San Jose to Rent or Sell / Monterey to Buy or Rent

4 Replies | San Jose, California

I'm a newbie looking for seasoned RE advise. I faced a situation that will require our family to live in Monterey. I been learning about RE on the sidelines for some time and felt that this might be an opportunity which pushes us to actively participate.

We own a condo in San Jose / Good Samaritan Hospital Area (95124). The condo appreciated from our initial purchase in '07 over 30% and has over $150K equity built in now. The same condo will rent out at ~$2.5K a month, which will produce a negative cash flow. That said with a negative cash flow it will be still much less (30%) of our actual today expenses of paying for it monthly (PITI+HOA).

Life happened and we need to spend next 2-3 years in Monterey. At first, I thought to rent San Jose condo out and buy sfr/duplex/triplex in Monterey and live hack by renting a portion of it out. It seems that If I buy a property there using HELOC from SJ property as downpayment we will likely cashflow negative in Monterey as well. Yet putting two negative cashflows together we likely be less out of pocket then the expense of paying monthly for property in SJ. In this scenario, both properties appreciate and potentially bring tax benefits of write-offs.

The alternative to that would be to just rent out SJ and rent in Monterey, but that seems to be more expensive rent+negative cashflow from the rental in SJ and no appreciation in Monterey.

Am I missing something? Do my eyes are covered in the veil of ignorance? How would you deal with this situation? Please speak up. Any suggestions are appreciated.

One question to ask yourself: If you didn't already own the SJ property, would you buy it today? From your description, it doesn't sound like a great investment as a Buy & Hold, so I'm guessing your answer would be "No." If that's the case, it seems like you should sell it. You can then buy your duplex/triplex in Monterey. Even if you have a slightly negative cash flow while living there, your payments should be relatively small. And if you move in 2-3 years, renting out all units should produce positive cash flow.

Yes, you get some tax benefits from owning investment property, but don't over-estimate those numbers.

I was looking at Monterey, Oceanside, even Sand City homes under $900K recently, the used  SFHs are fairly old(~60 years). New ones with a Ocean View are all close to $1M.  Rent is certainly lower in Monterey may be $2K or less than central SJ.  If you try double negative cash flow you can be in a real bind.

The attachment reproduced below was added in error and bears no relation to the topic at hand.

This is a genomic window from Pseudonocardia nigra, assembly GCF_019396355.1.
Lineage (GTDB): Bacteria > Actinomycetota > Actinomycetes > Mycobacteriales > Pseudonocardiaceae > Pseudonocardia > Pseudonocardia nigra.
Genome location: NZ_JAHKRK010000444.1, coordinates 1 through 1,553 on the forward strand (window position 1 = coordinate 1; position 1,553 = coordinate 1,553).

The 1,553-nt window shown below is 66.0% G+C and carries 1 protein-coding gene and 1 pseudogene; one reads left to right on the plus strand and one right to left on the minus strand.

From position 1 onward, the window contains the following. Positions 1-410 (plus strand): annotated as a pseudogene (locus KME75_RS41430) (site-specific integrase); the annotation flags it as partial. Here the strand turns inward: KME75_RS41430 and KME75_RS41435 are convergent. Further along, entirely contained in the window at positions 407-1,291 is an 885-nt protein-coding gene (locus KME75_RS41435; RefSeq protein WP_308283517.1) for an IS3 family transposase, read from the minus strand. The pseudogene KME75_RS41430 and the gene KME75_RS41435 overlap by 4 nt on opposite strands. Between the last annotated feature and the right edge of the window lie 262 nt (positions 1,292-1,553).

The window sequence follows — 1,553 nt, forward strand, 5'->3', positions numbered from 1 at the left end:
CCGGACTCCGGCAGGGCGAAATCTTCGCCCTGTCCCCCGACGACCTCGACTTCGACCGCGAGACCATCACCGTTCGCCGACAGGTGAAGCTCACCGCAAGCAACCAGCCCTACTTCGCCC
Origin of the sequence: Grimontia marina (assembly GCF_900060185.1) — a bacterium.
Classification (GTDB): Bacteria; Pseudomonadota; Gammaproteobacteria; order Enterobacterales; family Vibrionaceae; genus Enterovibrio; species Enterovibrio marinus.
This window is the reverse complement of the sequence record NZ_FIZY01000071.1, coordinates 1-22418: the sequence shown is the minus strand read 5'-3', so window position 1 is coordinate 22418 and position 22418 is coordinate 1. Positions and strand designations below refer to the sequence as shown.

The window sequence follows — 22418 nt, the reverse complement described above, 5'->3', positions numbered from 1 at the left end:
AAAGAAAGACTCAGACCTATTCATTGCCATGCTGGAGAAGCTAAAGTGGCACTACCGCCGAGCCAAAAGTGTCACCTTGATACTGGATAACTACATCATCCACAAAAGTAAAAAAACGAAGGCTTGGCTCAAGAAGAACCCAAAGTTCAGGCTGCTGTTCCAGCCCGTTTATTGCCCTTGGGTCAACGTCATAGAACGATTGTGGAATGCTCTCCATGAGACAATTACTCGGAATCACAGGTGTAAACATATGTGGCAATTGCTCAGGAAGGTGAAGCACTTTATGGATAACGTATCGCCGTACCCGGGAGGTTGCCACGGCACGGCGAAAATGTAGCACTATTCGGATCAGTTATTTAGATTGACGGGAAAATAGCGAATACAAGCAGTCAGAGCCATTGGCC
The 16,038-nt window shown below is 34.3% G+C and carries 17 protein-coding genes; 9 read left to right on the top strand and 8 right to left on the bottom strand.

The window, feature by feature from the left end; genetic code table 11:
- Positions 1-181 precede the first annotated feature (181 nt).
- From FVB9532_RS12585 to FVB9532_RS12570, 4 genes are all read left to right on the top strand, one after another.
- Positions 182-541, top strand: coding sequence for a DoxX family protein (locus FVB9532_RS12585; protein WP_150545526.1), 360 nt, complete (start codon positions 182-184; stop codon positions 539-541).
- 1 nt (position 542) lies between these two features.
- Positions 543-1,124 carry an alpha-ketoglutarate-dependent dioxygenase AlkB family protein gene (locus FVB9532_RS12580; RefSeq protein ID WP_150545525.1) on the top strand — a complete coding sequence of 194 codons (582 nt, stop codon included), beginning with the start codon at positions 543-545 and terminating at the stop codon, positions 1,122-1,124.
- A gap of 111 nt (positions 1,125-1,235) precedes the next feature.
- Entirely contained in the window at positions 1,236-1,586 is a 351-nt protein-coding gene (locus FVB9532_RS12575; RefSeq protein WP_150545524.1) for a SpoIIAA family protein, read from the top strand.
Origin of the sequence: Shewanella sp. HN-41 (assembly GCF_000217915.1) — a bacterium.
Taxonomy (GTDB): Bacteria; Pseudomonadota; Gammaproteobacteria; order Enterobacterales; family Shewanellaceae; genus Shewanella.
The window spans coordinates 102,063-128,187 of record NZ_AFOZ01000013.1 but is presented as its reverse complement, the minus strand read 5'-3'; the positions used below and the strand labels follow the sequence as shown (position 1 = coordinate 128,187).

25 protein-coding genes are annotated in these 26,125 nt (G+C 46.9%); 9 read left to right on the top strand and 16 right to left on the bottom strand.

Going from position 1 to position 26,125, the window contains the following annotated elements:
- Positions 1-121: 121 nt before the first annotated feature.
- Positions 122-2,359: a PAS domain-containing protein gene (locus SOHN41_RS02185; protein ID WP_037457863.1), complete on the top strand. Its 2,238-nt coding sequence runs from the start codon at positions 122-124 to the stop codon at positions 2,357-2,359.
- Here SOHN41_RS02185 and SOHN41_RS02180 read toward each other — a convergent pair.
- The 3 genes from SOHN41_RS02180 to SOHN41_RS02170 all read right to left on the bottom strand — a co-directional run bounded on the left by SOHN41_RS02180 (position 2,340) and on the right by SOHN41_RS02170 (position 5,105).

The rental market in SFBA has not been that good since late 2015.  I have 2 rentals in 95008, 95128 that have been on the mls for >1+ months with price reductions.  There are only people leaving not coming for jobs. Housing is too costly. Techies do not come here for jobs. Point is what do you do when your SJ 95124 condo is vacant?  What you really need to do is quantitatively work out bother scenarios with tax consequence.  

Monterey housing prices are not much lower than South Bay. Many are owned by out of the area home owners. There is more demand near the University by old Fort Ord.  

Your Cambrian Park unit probably will not have much more equity gain as over-valuation will soon be felt. Even those who bought at last peak 2006-2007 are unloading if they don't live there.

My office is not far from you on Hamilton/ Bascom.  Needing help contact me. 

Good luck

Sam Shueh Realtor

Realty One Group

Hi @Dmitry Kisselev , Here are my thoughts...have you considered that once you convert SJ into a business all the expenses of that place are tax deductible, and you also get depreciation? These can shelter other income. Additionally, if youre managing that "rental business" from your home in Monterey, part of that home is a tax deduction as an office expense. Before youre convinced that its all negative, you should talk to your tax advisor. 

The reason people get rich with property  isnt just the rental income. Its using the property costs/loses to shelter other income to avoid paying taxes. Just look at our distinguished President, as an example of someone who used real estate to get rich and avoid paying taxes. (Yes, I know he inherited it.)

@Dmitry Kisselev - why hold onto a condo in SJ with negative cash flow in a market like this? How about selling off the condo in SJ, then opting for a bigger property in Monterey with the additional lump sum from the condo?

You can take all those free cap gains on the condo and get into a Quadruplex, which would be less competitive / more economically feasible to househack than a Duplex.